How to Address Attrition of Female Employees

Companies that aren’t working effectively to bring more women and minorities into positions of power will be doomed to stagnate because they are artificially limiting their access to talent” (Nancy Novak, AGC Board Member)

In 2019, men held 74% of S&P 500 board seats, while women held 26%. Out of the top 200 companies in the S5P 500, only 6% of the seats were occupied by women of color.  In this blog, we explain why women are historically undermined in the business world and what companies can do to become progressively appealing to future generations. 

Women have a harder time excelling in higher positions because of the different choices they are required to make in order to stay afloat in their personal lives. Advocating for women’s equality in the workplace is about supporting equal opportunities and equal pay. Glass ceilings affect over half of the population in regards to the hiring and promotion process because marginalized communities are still being undermined in the workplace. Many times its implicit bias that holds women back from getting hired or receiving promotions. If companies reevaluate the way they perceive diversity in leadership positions, their success rates will flourish. Women are more determined to support and enforce diversity and inclusion policies, making the workplace safer as well as benefit the economy by including the talent and skills of over half of the population. 

It is key for businesses to understand why they lose talented female employees along the way, so we have identified some key issues that are contributing to the gender gap and some ways to address them. We believe the key to long-term business success is not just hiring women, but retaining and promoting them over time.

Family vs Career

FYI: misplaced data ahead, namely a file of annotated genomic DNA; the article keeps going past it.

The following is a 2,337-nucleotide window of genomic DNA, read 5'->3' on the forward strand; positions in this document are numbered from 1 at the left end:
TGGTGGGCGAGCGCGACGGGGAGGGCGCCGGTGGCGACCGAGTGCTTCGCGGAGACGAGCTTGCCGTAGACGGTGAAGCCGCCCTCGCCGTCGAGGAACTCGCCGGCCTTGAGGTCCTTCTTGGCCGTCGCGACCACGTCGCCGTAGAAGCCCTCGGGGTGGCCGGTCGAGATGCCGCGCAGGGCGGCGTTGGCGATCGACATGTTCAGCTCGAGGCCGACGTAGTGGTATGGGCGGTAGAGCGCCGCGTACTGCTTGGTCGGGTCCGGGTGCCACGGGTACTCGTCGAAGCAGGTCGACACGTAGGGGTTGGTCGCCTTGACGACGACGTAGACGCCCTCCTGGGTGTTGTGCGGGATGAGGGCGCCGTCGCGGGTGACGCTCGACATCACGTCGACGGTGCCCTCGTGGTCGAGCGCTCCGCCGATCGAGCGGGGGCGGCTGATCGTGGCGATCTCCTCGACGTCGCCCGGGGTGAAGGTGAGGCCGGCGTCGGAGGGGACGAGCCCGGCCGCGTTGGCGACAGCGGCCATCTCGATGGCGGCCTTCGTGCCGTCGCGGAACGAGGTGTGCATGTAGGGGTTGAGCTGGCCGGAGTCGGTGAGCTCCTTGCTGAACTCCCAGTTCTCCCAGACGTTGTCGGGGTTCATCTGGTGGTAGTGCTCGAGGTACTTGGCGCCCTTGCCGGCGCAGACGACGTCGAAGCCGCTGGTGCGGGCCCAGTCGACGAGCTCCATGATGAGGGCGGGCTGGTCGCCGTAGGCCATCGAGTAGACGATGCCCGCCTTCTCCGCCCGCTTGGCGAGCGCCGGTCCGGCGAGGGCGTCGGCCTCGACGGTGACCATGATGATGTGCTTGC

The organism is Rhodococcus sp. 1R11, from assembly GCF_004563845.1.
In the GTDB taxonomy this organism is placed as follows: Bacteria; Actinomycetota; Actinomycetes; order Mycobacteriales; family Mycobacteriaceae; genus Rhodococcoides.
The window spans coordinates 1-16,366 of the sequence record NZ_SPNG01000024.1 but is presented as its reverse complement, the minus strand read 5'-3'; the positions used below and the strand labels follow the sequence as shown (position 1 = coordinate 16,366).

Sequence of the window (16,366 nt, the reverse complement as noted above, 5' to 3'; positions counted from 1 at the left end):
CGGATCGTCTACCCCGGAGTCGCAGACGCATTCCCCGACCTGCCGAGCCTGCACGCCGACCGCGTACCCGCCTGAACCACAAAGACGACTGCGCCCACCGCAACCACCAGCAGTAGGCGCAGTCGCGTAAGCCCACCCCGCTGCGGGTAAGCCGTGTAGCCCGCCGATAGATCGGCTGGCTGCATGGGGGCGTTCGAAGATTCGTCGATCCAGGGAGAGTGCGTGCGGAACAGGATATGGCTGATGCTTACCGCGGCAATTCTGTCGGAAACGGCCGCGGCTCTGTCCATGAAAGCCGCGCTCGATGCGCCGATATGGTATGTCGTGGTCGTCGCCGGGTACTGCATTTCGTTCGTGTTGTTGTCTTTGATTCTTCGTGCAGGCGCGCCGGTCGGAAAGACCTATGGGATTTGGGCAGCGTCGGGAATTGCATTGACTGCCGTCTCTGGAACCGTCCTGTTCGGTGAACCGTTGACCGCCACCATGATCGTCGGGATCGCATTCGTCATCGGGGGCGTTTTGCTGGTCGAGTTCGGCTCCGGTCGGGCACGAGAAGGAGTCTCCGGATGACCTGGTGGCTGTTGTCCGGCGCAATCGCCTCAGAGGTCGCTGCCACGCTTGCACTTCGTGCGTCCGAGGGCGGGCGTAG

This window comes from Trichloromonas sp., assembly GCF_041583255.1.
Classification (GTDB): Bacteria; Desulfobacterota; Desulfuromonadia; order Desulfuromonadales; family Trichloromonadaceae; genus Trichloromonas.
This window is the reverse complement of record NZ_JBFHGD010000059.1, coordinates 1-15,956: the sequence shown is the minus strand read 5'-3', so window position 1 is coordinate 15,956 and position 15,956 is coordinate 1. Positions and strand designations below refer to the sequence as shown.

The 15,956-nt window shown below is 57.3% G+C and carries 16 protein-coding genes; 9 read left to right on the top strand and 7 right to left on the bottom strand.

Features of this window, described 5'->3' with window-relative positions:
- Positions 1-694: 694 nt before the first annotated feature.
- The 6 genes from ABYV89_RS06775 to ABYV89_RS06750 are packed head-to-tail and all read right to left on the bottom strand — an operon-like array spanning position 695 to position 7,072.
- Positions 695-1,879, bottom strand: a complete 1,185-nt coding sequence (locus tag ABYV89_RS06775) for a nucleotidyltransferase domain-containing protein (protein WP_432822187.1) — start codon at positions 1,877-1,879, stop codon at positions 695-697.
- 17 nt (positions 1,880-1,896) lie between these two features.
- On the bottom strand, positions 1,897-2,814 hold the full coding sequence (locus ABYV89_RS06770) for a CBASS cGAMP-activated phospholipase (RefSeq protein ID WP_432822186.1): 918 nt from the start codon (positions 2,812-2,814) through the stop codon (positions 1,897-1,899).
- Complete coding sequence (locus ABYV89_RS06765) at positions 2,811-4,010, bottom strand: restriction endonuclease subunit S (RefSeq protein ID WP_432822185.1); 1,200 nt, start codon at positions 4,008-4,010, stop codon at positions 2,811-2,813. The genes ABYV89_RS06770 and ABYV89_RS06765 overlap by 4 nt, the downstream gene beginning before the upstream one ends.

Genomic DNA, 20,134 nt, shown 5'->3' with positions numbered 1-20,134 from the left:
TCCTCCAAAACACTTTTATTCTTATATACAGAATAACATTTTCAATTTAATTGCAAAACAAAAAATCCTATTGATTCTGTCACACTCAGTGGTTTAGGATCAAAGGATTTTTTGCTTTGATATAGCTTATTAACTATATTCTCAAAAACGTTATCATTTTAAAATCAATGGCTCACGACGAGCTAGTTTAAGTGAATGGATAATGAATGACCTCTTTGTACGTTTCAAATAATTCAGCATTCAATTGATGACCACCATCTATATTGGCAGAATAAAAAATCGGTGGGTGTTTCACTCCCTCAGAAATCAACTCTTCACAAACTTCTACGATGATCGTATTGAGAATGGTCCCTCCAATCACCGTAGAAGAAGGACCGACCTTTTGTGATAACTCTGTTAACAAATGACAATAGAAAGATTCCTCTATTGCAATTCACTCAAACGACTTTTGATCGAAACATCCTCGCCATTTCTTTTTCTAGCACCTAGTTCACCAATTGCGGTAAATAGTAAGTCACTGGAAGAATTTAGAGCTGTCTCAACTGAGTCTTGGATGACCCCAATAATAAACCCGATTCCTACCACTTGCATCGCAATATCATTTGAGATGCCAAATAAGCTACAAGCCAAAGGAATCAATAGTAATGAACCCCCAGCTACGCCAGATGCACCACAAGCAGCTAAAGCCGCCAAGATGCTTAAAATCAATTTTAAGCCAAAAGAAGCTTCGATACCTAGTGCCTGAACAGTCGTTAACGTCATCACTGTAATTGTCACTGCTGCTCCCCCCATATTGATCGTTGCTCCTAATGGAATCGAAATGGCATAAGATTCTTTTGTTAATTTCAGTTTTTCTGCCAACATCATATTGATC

Women are often placed on a tightrope, feeling the need to choose between caring for their families and their careers---specifically in male-dominated industries. Particularly in fields like construction and technology, relocation is a key issue in regards to diversity in the workplace. Frequent relocation causes financial and personal stress and creates a chaotic lifestyle that is often invisible to upper management. If one is moving for work every couple of years, the employee must find new schools, new doctors, new banks, new friends, new clubs, new churches, new homes, new friends, and more. Studies show that the decision to relocate is based on traditionally accepted gender roles, in which men’s careers are prioritized in family migration decisions, regardless of the net change in household income.

There is often the additional burden in a two-income home of trying to match a partner’s earning power in a move. Men tend to be attached to the idea of the social norm being that they need to be the breadwinners of the household. According to the U.S. Census Bureau, in one in four heterosexual married couples women make more than their male partners; however, subconsciously, the traditional mindset of men needing to earn more than women is still very much alive. When faced with choosing a job with more pay that involves relocation (or frequent moves), a female employee will opt-out simply to keep stability in her home and family life. Some employees opt to wait until they are at a management level to start a family with the idea that relocation will be less necessary and they will have more stability.  For women, however, this puts them in the 30 year range where they have only a few years to physically have children before it becomes exponentially more dangerous each year. Companies usually do not respond favorably to the decision to start a family at the same time as starting a new project. This process puts women in a position that men never think to put themselves in---a family or a career.